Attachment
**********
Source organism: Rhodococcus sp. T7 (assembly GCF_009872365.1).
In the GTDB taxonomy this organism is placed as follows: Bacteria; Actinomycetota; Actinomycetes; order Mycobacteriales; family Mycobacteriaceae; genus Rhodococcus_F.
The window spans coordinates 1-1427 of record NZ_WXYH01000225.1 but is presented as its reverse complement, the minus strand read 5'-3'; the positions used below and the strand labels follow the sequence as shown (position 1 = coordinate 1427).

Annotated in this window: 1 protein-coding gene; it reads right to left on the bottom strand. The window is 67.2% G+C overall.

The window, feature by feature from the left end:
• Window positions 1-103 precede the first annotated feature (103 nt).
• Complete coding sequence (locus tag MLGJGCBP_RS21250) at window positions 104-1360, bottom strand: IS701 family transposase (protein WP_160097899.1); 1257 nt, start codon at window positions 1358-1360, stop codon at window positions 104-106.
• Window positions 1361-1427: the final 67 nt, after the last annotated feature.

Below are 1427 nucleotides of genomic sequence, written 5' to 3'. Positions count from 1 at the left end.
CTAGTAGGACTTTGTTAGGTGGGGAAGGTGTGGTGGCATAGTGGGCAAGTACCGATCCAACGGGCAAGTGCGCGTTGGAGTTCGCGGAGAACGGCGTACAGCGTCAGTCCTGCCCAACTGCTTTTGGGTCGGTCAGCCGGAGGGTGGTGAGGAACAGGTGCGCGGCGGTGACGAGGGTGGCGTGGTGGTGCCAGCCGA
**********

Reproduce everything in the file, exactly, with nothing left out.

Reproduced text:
Source organism: Rhodococcus sp. T7 (assembly GCF_009872365.1).
In the GTDB taxonomy this organism is placed as follows: Bacteria; Actinomycetota; Actinomycetes; order Mycobacteriales; family Mycobacteriaceae; genus Rhodococcus_F.
The window spans coordinates 1-1427 of record NZ_WXYH01000225.1 but is presented as its reverse complement, the minus strand read 5'-3'; the positions used below and the strand labels follow the sequence as shown (position 1 = coordinate 1427).

Annotated in this window: 1 protein-coding gene; it reads right to left on the bottom strand. The window is 67.2% G+C overall.

The window, feature by feature from the left end:
• Window positions 1-103 precede the first annotated feature (103 nt).
• Complete coding sequence (locus tag MLGJGCBP_RS21250) at window positions 104-1360, bottom strand: IS701 family transposase (protein WP_160097899.1); 1257 nt, start codon at window positions 1358-1360, stop codon at window positions 104-106.
• Window positions 1361-1427: the final 67 nt, after the last annotated feature.

Below are 1427 nucleotides of genomic sequence, written 5' to 3'. Positions count from 1 at the left end.
CTAGTAGGACTTTGTTAGGTGGGGAAGGTGTGGTGGCATAGTGGGCAAGTACCGATCCAACGGGCAAGTGCGCGTTGGAGTTCGCGGAGAACGGCGTACAGCGTCAGTCCTGCCCAACTGCTTTTGGGTCGGTCAGCCGGAGGGTGGTGAGGAACAGGTGCGCGGCGGTGACGAGGGTGGCGTGGTGGTGCCAGCCGA